Simply put, my goal is to help individuals, groups, couples, and families improve their ways of “thinking, feeling, and doing.” To accomplish this, I employ a wide variety of approaches including psychodynamic, cognitive-behavioral, person-centered, family systems, solution-focused, spiritual, and neuroscientific approaches.

Each of these orientations offers unique and specific interventions which I’ll gladly discuss more in-depth upon request. Potential clients have certain “rights” when considering counseling and psychotherapy. Therapists are required by law to disclose these rights before counseling ever begins.

For example, one of my registration forms (See Forms link: “Your Rights as a Client”) reads: “You are entitled to receive information…about my methods of therapy (and) techniques.” Indeed, one of the most important and oft asked questions by clients is “What is your approach to counseling?”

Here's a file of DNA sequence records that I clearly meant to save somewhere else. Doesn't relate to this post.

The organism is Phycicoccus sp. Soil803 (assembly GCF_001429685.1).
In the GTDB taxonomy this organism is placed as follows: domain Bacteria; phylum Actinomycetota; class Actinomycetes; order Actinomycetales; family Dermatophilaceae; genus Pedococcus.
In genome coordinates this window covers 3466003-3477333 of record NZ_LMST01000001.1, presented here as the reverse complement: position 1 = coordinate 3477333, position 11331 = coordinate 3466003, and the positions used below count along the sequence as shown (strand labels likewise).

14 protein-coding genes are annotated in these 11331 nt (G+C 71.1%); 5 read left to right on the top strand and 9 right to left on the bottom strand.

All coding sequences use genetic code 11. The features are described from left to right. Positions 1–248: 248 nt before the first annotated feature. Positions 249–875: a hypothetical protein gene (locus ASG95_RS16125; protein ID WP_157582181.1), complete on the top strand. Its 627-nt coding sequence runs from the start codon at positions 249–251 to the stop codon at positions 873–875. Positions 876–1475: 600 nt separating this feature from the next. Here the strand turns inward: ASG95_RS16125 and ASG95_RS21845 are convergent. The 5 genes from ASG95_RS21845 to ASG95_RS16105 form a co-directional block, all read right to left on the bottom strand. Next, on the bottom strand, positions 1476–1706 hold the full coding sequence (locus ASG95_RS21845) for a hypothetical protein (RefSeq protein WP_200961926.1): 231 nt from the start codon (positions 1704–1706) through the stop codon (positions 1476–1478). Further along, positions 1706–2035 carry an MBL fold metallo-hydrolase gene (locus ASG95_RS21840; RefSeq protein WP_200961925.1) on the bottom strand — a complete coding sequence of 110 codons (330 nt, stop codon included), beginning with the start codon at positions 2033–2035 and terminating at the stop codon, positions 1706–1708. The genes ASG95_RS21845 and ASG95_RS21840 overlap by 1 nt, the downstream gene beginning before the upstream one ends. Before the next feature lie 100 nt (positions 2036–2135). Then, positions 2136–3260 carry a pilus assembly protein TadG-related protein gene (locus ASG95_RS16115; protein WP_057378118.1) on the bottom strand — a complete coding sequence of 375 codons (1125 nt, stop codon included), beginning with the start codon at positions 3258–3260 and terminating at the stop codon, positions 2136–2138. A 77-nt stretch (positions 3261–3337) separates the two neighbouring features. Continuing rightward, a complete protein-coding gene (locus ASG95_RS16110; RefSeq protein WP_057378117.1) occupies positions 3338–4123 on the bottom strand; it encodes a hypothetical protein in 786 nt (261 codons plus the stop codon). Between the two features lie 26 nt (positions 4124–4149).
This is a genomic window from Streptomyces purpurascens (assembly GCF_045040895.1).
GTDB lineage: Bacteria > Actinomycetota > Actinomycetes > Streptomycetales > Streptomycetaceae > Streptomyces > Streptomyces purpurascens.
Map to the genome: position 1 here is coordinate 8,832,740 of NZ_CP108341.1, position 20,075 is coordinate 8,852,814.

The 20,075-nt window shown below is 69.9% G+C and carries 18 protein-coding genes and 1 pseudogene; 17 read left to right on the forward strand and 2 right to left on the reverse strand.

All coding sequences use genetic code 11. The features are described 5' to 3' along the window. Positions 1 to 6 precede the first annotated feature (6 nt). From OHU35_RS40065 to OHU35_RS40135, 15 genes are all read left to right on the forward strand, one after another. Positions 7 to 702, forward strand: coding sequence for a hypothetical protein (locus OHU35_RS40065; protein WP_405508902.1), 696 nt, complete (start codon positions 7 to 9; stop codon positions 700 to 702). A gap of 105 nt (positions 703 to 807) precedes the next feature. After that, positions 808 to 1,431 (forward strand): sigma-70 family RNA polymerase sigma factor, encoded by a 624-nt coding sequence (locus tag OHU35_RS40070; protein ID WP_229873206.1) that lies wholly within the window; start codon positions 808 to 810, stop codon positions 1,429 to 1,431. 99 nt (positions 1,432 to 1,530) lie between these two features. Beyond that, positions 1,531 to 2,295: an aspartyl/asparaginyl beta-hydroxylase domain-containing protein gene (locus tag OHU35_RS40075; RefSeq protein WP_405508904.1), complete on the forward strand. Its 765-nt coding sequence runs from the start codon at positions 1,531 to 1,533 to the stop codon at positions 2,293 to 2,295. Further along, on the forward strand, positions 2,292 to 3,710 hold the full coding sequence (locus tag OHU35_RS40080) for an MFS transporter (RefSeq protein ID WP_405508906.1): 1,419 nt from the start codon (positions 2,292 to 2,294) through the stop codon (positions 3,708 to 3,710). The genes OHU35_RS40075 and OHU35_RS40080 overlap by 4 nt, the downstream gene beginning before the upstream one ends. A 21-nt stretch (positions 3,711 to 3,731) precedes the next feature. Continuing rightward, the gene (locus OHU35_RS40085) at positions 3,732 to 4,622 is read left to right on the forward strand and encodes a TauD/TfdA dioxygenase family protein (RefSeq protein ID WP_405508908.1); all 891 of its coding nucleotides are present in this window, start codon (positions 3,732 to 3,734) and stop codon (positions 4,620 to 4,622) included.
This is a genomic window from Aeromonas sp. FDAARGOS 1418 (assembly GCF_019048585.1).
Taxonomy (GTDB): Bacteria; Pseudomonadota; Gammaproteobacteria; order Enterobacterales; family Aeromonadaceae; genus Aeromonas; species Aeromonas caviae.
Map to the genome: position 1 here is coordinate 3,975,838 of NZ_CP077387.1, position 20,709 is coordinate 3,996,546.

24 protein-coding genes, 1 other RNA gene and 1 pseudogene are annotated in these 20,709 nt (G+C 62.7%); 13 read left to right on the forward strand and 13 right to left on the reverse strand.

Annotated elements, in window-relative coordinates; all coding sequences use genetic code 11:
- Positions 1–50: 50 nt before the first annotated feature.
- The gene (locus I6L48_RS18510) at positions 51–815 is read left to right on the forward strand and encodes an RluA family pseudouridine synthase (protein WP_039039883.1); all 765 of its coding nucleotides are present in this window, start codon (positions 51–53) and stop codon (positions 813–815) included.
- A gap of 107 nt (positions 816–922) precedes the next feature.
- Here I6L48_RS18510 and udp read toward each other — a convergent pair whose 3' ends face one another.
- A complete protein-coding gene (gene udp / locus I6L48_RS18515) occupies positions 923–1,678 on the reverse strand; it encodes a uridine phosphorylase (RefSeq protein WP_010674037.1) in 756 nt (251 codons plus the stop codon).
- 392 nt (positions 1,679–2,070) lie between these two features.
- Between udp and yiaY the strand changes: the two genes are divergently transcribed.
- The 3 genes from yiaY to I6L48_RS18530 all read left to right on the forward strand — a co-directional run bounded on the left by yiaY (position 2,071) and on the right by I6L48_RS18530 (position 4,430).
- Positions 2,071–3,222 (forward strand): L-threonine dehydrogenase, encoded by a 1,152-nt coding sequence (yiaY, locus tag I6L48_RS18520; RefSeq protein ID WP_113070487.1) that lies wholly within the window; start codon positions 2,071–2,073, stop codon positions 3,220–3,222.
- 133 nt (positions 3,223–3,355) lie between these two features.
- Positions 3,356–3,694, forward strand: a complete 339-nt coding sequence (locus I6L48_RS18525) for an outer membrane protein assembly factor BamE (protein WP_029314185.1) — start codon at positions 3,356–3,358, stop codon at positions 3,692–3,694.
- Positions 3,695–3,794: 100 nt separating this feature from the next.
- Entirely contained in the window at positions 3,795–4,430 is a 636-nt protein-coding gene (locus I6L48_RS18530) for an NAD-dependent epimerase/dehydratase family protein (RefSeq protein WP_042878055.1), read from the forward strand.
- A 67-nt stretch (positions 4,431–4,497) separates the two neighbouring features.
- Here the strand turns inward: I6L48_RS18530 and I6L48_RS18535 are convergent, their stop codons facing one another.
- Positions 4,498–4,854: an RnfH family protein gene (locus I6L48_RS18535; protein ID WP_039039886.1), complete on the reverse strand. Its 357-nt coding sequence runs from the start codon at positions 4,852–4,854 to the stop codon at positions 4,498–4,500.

Esteemed professor and psychologist Gerald Corey (2009) emphasizes:

…the importance of developing an integrative approach to counseling practice that pays close attention to what (people) are thinking, feeling, and doing. Combining these three dimensions is the basis for a powerful and comprehensive approach to counseling practice. If any of these dimensions is excluded, the therapeutic approach is incomplete because no single theoretical model is comprehensive enough to explain all facets of the human experience (p.1).

Populations Served:

  • Children (elementary-age +)
  • Adolescents
  • Adults
  • Individuals
  • Couples
  • Families

Areas of Psychological Emphasis:

  • Anxiety
  • Depression
  • Grief & Loss
  • Stress Management
  • Substance Abuse (Assessment)
  • And more

Psychological Specialties: